Originally planned for the early hours of 16 December, Operation Stösser was delayed for a day because of bad weather and fuel shortages. The new drop time was set for 03:00 on December 17; their drop zone was 7 miles (11 km) north of Malmedy and their target was the "Baraque Michel" crossroads. Von der Heydte and his men were to take it and hold it for approximately twenty-four hours until being relieved by the 12th SS Panzer Division, thereby hampering the Allied flow of reinforcements and supplies into the area. is the 350th day of the year (351st in leap years) in the Gregorian calendar. ... December 17 is the 351st day of the year (352nd in leap years) in the Gregorian calendar. ... Geography Country Belgium Community French Community Region Walloon Region Province Liège Arrondissement Verviers Coordinates , , Area 99. ... The 12. ...


Just after midnight on 17 December, 112 Ju 52 transport planes with around 1,300 Fallschirmjäger (German paratroopers) on board took off amid a powerful snowstorm, with strong winds and extensive low cloud cover. As a result, many planes went off course, and men were dropped as far as a dozen kilometres away from the intended drop zone, with only a fraction of the force landing near it. Strong winds also took off-target those paratroopers whose planes were relatively close to the intended drop zone and made their landings far rougher. December 17 is the 351st day of the year (352nd in leap years) in the Gregorian calendar. ... The Junkers Ju 52 nicknamed Tante Ju (Auntie Ju) and Iron Annie was a civilian airliner and military transport aircraft and bomber manufactured between 1932 and 1945 by Junkers. ... Fallschirmjäger Fallschirmjäger photo taken from The Hague, Bezuidenhout during the invasion of the Low Countries, morning of May 10, 1940   (often rendered Fallschirmjager in English; from German Fallschirm parachute and Jäger, hunter; ranger a term for light infantry) are German paratroopers. ... Cumulus of fair weather A cloud is a visible mass of condensed water droplets or ice crystals suspended in the atmosphere above Earths (or another planetary bodys) surface. ...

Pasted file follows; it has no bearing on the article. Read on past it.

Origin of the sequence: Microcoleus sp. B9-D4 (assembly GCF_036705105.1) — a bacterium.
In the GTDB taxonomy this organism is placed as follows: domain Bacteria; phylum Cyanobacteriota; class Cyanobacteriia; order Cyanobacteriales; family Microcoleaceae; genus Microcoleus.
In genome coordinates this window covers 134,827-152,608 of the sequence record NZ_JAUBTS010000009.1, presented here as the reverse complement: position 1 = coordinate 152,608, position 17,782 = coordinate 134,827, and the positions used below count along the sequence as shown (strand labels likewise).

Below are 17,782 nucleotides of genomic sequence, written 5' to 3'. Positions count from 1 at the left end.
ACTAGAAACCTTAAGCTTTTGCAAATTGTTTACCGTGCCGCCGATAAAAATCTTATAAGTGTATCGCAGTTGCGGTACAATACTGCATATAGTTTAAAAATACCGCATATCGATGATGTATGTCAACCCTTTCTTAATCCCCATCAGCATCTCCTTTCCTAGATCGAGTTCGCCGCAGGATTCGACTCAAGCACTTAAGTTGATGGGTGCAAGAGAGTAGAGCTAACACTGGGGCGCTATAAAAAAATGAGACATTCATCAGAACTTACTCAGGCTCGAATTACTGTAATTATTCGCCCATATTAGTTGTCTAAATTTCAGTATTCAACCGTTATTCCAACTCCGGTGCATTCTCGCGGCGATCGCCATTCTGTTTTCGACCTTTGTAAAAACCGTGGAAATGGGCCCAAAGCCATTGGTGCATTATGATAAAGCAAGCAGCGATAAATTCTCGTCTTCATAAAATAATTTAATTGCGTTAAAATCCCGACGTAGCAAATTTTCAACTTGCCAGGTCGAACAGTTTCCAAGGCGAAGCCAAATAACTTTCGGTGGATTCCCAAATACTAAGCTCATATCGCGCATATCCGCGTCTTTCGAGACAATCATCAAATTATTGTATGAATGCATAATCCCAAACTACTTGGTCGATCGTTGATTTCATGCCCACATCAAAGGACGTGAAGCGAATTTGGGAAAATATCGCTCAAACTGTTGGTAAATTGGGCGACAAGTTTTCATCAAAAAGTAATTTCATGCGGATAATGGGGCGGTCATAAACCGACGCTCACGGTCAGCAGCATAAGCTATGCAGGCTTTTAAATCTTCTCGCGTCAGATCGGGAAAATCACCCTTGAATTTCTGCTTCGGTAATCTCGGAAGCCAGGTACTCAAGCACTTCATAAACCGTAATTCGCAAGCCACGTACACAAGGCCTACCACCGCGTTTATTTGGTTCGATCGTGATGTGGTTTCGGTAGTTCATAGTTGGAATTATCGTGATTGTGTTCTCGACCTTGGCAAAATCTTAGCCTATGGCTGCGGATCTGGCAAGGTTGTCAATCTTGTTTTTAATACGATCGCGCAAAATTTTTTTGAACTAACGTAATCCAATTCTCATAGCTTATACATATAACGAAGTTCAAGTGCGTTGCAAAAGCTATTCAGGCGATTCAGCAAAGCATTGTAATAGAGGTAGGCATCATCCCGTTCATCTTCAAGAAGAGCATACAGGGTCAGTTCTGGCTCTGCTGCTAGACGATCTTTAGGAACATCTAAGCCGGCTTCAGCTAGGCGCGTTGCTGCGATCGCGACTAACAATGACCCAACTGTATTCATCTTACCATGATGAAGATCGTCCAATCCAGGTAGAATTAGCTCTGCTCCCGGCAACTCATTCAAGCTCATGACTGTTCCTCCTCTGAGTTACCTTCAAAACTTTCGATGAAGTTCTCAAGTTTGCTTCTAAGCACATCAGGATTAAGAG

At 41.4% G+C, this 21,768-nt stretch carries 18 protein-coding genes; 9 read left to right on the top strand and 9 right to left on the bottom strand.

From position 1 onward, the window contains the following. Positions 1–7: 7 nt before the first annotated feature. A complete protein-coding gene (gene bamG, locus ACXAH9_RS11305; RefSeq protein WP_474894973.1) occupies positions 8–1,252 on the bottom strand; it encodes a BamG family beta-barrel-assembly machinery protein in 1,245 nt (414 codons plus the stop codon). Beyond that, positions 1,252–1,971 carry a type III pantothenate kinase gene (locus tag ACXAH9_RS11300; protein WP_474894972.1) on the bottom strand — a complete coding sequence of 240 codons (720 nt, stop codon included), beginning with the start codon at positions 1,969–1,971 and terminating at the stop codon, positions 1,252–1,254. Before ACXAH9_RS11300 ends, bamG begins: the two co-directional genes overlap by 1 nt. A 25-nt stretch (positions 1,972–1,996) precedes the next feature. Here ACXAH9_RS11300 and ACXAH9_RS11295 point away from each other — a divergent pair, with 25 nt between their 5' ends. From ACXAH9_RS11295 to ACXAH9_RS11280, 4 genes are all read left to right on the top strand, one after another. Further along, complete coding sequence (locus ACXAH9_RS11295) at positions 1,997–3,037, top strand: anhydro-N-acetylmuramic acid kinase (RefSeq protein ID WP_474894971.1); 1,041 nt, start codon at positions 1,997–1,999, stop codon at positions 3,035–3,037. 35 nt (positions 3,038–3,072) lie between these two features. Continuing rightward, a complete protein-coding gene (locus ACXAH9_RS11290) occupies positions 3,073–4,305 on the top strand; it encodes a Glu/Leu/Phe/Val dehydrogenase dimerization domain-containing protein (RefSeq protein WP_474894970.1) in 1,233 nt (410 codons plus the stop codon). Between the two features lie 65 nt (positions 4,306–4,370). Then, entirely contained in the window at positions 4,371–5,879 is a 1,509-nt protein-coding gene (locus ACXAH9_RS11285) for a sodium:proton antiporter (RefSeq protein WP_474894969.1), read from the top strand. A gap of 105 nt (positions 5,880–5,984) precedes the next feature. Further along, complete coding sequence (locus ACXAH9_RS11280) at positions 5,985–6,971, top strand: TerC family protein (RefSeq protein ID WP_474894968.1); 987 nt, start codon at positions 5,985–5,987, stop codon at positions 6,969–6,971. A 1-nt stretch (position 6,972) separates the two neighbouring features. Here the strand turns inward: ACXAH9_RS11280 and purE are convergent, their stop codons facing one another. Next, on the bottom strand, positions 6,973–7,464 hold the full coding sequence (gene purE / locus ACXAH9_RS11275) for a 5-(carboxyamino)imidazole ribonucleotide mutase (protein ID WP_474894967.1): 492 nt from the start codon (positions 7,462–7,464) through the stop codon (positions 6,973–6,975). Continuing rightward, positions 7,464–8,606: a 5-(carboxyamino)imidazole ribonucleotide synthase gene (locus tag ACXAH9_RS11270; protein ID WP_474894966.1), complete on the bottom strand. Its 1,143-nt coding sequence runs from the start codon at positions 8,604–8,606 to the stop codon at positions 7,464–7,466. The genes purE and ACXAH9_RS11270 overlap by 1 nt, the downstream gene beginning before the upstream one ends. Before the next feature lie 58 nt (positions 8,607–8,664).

By noon a group of around 300 managed to assemble, but this force was too small and too weak to counter the Allies. Colonel von der Heydte abandoned plans to take the crossroads and instead ordered his men to harass the Allied troops in the vicinity with guerrilla-like actions. Because of the extensive dispersal of the jump, with Fallschirmjäger being reported all over the Ardennes, the Allies believed a major division-sized jump had taken place, resulting in much confusion and causing them to allocate men to secure their rear instead of sending them off to the front to face the main German thrust. Guerrilla redirects here. ...


Operation Greif and Operation Währung

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The 1st SS Panzer Division’s Dash Westward, and Operation Greif
Main articles: Operation Greif and Operation Währung

For Operation Greif, Otto Skorzeny successfully infiltrated a small part of his battalion of disguised, English-speaking Germans behind the Allied lines. Although they failed to take the vital bridges over the Meuse, the battalion’s presence produced confusion out of all proportion to their military activities, and rumors spread quickly. Even General Patton was alarmed and, on 17 December, described the situation to General Eisenhower as “Krauts… speaking perfect English… raising hell, cutting wires, turning road signs around, spooking whole divisions, and shoving a bulge into our defenses. Image File history File links Wikisource-logo. ... The original Wikisource logo. ... Wikisource has original text related to this article: The 1st SS Panzer Divisions Dash Westward, and Operation Greif Operation Greif was a special false flag operation commanded by the notorious Waffen-SS commando Otto Skorzeny during the Battle of the Bulge. ... During the Battle of the Bulge in WWII, Operation Währung (Currency in German) was a special operation conducted as part of the Wacht am Rhein. ... Wikisource has original text related to this article: The 1st SS Panzer Divisions Dash Westward, and Operation Greif Operation Greif was a special false flag operation commanded by the notorious Waffen-SS commando Otto Skorzeny during the Battle of the Bulge. ... Otto Skorzeny (June 12, 1908 – July 6, 1975[1]) was a Standartenführer[2] in the German Waffen-SS during World War II. After fighting on the Eastern Front, he is known as the commando leader who rescued Italian dictator Benito Mussolini from imprisonment after his overthrow. ... December 17 is the 351st day of the year (352nd in leap years) in the Gregorian calendar. ... The German word Kraut is a generic term that is often used in compound nouns for cabbage, cabbage products and many herbs: Weißkraut = green cabbage Blaukraut or Rotkraut = red cabbage Sauerkraut The word is almost never used alone, but the plural form, Kräuter, translates to the English herbs...